Authors: Christina Sarris, MD; Tyler Cole, MD; Ruth Bristol, MD (Phoenix, AZ)

Lumbar puncture has long been considered a reliable method of measuring intracranial pressure. The development of the intraparenchymal pressure monitor calls the accuracy of those measurements into question. The effects of general anesthesia on LP opening pressures should not be underestimated.  The flurane anesthetics, ketamine, patient’s BMI, and elevated end-tidal CO2 have all been found to increase ICP.

An IRB-approved retrospective review of all patients who had undergone ICP wire placement and also had prior LP opening pressure measurements between 2012 and 2017 was carried out. 

25 patients met inclusion criteria. The majority of patients were undergoing workup for chronic headache or idiopathic intracranial hypertension. Preoperative LP opening pressures were recorded in cm H2O and converted to mm Hg for comparative analysis. Mean LP opening pressure was 29.6 cm H2O, or 21.9 mmHg (Range 16-37 mmHg). Intraoperative mean ICP measured via wire was 13.2 mmHg (Range 6-26 mmHg), and postoperative mean ICP measured via wire was 8.1 mmHg (Range -2.5 to 18.5 mmHg). Results of a paired t-test demonstrated that both LP opening pressures and intraoperative ICP measurements were significantly higher by 14 and 5 points, respectively, compared to postoperative ICP measurements (p<0.001). End-tidal CO2 was not found to significantly correlate with intraoperative ICP (p=0.515).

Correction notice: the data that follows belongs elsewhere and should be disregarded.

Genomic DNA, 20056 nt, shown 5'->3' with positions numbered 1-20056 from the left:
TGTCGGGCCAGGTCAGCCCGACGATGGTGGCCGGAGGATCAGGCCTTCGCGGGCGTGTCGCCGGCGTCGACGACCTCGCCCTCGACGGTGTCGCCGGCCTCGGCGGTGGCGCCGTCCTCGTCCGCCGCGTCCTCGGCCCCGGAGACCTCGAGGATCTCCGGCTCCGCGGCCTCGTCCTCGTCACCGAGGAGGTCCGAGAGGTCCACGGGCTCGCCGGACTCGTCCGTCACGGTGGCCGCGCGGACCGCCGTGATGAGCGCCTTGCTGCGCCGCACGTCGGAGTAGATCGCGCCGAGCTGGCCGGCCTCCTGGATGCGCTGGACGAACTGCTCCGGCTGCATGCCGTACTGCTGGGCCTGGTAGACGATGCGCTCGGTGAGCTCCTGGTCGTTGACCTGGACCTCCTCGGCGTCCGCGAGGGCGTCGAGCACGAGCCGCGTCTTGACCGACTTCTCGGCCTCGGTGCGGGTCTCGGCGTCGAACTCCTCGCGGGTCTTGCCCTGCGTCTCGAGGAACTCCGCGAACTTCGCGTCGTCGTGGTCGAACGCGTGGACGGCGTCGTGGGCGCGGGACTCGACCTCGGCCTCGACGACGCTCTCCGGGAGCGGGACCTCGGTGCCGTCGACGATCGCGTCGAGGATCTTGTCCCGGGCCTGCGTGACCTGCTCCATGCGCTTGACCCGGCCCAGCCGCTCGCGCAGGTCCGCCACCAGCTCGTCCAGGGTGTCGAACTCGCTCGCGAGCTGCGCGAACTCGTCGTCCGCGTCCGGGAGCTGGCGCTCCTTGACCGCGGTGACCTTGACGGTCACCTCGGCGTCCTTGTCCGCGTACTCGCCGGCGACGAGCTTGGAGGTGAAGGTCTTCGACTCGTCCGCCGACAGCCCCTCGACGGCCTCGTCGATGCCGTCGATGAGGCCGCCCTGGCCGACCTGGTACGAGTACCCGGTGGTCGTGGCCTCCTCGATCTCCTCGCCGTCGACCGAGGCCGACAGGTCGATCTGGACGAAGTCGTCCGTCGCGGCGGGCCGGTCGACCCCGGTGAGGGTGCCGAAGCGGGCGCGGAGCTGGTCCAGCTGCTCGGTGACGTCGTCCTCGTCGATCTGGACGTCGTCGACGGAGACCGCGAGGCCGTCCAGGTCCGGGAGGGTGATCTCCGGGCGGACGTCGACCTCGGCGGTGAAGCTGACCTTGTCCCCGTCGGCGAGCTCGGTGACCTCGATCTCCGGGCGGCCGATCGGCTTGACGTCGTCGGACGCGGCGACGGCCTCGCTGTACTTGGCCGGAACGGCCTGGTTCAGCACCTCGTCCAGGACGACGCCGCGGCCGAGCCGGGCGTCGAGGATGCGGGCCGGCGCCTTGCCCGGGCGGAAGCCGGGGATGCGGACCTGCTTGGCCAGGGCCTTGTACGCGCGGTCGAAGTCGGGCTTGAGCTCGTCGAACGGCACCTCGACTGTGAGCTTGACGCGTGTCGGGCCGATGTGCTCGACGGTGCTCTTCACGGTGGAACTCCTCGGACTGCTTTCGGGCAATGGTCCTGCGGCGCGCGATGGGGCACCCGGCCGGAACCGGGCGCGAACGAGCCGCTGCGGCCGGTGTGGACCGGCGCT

Lumbar puncture pressure was not an accurate measurement of intracranial pressure in our series.  As physicians often incorrectly use mmHg and cm H2O interchangeably, the discrepancy in using cm H2O for lumbar puncture and using mmHg for ICP should be accounted for by conversion to the same units for comparison. Anesthetic protocols should avoid inhalational agents and ketamine. Interventions, such as shunting, cranial vault remodeling, or medication management, should be undertaken with caution if LP opening pressure measurement is the only available estimate of ICP.